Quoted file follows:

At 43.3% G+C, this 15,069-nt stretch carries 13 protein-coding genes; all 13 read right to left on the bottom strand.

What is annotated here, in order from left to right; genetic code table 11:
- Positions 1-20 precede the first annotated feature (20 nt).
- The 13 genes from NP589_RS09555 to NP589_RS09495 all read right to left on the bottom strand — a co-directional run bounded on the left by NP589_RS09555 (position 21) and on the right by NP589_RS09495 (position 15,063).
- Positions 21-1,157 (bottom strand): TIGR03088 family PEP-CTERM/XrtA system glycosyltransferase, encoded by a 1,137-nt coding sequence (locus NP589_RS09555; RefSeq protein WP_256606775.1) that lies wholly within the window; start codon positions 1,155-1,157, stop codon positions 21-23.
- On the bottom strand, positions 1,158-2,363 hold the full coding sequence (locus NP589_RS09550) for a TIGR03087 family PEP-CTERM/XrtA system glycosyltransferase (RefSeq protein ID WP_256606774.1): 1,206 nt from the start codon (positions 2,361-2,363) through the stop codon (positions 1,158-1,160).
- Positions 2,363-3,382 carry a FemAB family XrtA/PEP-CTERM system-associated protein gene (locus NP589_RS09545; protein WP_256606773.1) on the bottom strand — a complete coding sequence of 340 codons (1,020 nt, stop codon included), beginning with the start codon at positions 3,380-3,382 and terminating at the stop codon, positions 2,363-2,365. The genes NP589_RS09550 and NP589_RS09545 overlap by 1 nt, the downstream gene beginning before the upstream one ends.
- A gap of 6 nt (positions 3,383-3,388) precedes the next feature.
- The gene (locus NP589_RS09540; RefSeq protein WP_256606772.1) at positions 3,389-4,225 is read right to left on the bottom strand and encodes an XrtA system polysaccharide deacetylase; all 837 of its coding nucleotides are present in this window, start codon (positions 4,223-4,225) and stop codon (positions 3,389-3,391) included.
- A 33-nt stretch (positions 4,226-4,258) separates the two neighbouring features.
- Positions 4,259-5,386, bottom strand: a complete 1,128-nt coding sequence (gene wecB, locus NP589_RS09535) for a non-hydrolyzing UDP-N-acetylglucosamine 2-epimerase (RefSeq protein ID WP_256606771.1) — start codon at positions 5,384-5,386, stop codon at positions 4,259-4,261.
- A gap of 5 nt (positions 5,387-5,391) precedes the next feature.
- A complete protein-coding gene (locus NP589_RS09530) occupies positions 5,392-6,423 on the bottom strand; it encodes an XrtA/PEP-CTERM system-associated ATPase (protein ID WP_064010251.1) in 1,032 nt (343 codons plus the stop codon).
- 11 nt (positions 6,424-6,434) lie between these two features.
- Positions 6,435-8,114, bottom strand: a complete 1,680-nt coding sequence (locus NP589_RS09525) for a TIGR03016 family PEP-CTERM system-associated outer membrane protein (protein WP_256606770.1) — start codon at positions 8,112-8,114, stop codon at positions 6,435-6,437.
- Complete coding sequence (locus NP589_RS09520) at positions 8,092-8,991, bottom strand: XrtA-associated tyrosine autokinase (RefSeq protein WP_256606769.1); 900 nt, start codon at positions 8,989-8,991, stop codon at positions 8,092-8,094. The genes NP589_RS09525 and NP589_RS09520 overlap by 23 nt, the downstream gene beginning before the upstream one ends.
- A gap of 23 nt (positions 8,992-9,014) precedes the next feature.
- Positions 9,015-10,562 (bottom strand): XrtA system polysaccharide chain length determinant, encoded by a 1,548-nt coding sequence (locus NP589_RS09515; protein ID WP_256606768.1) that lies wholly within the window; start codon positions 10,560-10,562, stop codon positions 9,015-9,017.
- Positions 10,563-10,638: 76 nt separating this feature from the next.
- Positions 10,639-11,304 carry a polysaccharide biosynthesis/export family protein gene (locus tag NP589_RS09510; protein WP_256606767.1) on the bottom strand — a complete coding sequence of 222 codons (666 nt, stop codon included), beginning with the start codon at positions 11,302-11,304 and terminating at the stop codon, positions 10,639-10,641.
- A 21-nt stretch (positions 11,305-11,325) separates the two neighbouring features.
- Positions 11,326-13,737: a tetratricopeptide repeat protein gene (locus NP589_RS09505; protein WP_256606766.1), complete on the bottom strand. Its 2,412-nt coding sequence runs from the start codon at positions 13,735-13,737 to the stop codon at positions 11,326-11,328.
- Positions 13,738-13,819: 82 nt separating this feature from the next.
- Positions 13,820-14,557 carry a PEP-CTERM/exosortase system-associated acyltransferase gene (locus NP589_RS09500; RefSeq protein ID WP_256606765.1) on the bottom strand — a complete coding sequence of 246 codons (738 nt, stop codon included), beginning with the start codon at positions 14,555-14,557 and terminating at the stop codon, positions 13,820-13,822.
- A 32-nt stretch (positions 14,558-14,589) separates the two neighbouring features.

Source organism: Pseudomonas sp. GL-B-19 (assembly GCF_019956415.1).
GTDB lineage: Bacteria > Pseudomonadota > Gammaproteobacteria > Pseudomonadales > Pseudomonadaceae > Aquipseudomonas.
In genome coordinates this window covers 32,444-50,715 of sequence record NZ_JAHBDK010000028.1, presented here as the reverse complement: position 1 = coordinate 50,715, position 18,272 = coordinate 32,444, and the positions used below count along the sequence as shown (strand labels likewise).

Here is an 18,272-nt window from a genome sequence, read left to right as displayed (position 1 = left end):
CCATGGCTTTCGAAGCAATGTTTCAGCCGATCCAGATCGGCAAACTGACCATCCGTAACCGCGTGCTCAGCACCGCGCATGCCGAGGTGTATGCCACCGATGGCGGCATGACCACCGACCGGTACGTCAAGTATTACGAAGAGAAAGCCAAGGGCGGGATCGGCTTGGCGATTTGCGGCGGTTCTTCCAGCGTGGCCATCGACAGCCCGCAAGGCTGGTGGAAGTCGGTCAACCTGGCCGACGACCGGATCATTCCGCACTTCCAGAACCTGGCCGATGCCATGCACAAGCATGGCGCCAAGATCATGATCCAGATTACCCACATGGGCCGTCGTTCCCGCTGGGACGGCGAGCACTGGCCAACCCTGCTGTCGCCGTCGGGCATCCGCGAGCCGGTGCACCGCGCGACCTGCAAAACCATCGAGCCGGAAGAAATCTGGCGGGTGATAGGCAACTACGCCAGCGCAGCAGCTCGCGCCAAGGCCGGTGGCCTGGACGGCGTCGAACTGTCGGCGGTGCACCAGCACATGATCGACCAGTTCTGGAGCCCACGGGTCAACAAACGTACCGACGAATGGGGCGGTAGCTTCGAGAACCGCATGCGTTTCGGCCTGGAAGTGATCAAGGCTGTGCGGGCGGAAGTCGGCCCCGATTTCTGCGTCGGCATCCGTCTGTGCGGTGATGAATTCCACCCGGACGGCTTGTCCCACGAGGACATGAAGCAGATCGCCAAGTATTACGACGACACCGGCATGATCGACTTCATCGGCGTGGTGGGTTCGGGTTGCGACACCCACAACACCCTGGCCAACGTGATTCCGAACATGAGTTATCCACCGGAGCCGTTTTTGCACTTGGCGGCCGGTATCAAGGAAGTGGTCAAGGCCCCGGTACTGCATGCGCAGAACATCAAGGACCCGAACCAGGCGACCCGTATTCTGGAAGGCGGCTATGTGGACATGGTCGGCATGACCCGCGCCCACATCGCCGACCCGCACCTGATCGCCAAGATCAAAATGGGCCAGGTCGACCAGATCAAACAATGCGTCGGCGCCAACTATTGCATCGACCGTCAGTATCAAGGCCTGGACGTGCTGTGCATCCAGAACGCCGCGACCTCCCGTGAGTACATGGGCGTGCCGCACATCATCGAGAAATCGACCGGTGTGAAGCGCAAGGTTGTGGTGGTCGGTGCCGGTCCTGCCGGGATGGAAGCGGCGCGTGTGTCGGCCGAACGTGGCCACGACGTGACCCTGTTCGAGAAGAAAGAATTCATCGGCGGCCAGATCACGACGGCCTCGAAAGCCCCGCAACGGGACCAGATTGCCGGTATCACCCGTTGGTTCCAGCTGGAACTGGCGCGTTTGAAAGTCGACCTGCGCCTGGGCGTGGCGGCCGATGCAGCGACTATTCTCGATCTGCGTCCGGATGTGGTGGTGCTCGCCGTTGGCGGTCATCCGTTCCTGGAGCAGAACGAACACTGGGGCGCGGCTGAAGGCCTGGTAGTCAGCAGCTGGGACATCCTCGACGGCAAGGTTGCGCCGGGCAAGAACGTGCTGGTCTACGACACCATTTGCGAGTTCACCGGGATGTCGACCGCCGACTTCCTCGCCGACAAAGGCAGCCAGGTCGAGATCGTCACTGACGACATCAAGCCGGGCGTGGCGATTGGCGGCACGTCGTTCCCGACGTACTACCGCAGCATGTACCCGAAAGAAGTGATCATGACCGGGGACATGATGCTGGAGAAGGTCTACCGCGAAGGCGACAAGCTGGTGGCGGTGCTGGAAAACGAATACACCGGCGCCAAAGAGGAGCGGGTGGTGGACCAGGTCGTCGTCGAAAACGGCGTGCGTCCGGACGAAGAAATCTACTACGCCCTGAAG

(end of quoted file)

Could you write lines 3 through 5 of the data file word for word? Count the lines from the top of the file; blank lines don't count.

- Positions 1-20 precede the first annotated feature (20 nt).
- The 13 genes from NP589_RS09555 to NP589_RS09495 all read right to left on the bottom strand — a co-directional run bounded on the left by NP589_RS09555 (position 21) and on the right by NP589_RS09495 (position 15,063).
- Positions 21-1,157 (bottom strand): TIGR03088 family PEP-CTERM/XrtA system glycosyltransferase, encoded by a 1,137-nt coding sequence (locus NP589_RS09555; RefSeq protein WP_256606775.1) that lies wholly within the window; start codon positions 1,155-1,157, stop codon positions 21-23.